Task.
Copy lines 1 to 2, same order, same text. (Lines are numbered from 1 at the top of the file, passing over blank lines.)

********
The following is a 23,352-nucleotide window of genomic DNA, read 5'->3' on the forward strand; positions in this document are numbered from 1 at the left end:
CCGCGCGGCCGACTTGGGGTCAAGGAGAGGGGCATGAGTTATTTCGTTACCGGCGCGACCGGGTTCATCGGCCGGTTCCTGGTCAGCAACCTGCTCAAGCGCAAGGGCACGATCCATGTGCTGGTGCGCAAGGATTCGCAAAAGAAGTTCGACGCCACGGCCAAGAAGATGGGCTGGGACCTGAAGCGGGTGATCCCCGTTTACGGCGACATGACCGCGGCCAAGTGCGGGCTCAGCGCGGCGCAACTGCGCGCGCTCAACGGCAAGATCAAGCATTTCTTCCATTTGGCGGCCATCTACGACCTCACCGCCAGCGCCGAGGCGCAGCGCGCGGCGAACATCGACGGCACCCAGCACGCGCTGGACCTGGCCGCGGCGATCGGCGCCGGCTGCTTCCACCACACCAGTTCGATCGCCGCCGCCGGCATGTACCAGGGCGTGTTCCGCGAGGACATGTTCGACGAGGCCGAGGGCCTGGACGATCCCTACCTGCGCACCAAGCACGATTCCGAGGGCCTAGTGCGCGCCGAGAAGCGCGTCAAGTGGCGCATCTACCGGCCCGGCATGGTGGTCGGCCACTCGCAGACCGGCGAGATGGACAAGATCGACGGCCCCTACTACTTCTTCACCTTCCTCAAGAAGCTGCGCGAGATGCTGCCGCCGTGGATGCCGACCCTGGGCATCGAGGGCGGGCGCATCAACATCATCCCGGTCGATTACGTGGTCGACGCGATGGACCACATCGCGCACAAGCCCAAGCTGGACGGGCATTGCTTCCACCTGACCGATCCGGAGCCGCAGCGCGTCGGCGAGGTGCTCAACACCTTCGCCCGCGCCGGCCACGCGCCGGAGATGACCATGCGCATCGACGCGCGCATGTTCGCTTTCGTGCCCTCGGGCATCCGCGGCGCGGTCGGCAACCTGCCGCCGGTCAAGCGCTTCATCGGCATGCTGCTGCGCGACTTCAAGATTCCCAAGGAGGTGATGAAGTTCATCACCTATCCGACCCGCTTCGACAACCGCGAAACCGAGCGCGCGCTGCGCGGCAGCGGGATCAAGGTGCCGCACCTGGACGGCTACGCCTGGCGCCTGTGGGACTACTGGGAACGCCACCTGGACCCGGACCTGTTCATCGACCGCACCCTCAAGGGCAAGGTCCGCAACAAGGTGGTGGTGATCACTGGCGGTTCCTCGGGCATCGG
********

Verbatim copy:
The following is a 23,352-nucleotide window of genomic DNA, read 5'->3' on the forward strand; positions in this document are numbered from 1 at the left end:
CCGCGCGGCCGACTTGGGGTCAAGGAGAGGGGCATGAGTTATTTCGTTACCGGCGCGACCGGGTTCATCGGCCGGTTCCTGGTCAGCAACCTGCTCAAGCGCAAGGGCACGATCCATGTGCTGGTGCGCAAGGATTCGCAAAAGAAGTTCGACGCCACGGCCAAGAAGATGGGCTGGGACCTGAAGCGGGTGATCCCCGTTTACGGCGACATGACCGCGGCCAAGTGCGGGCTCAGCGCGGCGCAACTGCGCGCGCTCAACGGCAAGATCAAGCATTTCTTCCATTTGGCGGCCATCTACGACCTCACCGCCAGCGCCGAGGCGCAGCGCGCGGCGAACATCGACGGCACCCAGCACGCGCTGGACCTGGCCGCGGCGATCGGCGCCGGCTGCTTCCACCACACCAGTTCGATCGCCGCCGCCGGCATGTACCAGGGCGTGTTCCGCGAGGACATGTTCGACGAGGCCGAGGGCCTGGACGATCCCTACCTGCGCACCAAGCACGATTCCGAGGGCCTAGTGCGCGCCGAGAAGCGCGTCAAGTGGCGCATCTACCGGCCCGGCATGGTGGTCGGCCACTCGCAGACCGGCGAGATGGACAAGATCGACGGCCCCTACTACTTCTTCACCTTCCTCAAGAAGCTGCGCGAGATGCTGCCGCCGTGGATGCCGACCCTGGGCATCGAGGGCGGGCGCATCAACATCATCCCGGTCGATTACGTGGTCGACGCGATGGACCACATCGCGCACAAGCCCAAGCTGGACGGGCATTGCTTCCACCTGACCGATCCGGAGCCGCAGCGCGTCGGCGAGGTGCTCAACACCTTCGCCCGCGCCGGCCACGCGCCGGAGATGACCATGCGCATCGACGCGCGCATGTTCGCTTTCGTGCCCTCGGGCATCCGCGGCGCGGTCGGCAACCTGCCGCCGGTCAAGCGCTTCATCGGCATGCTGCTGCGCGACTTCAAGATTCCCAAGGAGGTGATGAAGTTCATCACCTATCCGACCCGCTTCGACAACCGCGAAACCGAGCGCGCGCTGCGCGGCAGCGGGATCAAGGTGCCGCACCTGGACGGCTACGCCTGGCGCCTGTGGGACTACTGGGAACGCCACCTGGACCCGGACCTGTTCATCGACCGCACCCTCAAGGGCAAGGTCCGCAACAAGGTGGTGGTGATCACTGGCGGTTCCTCGGGCATCGG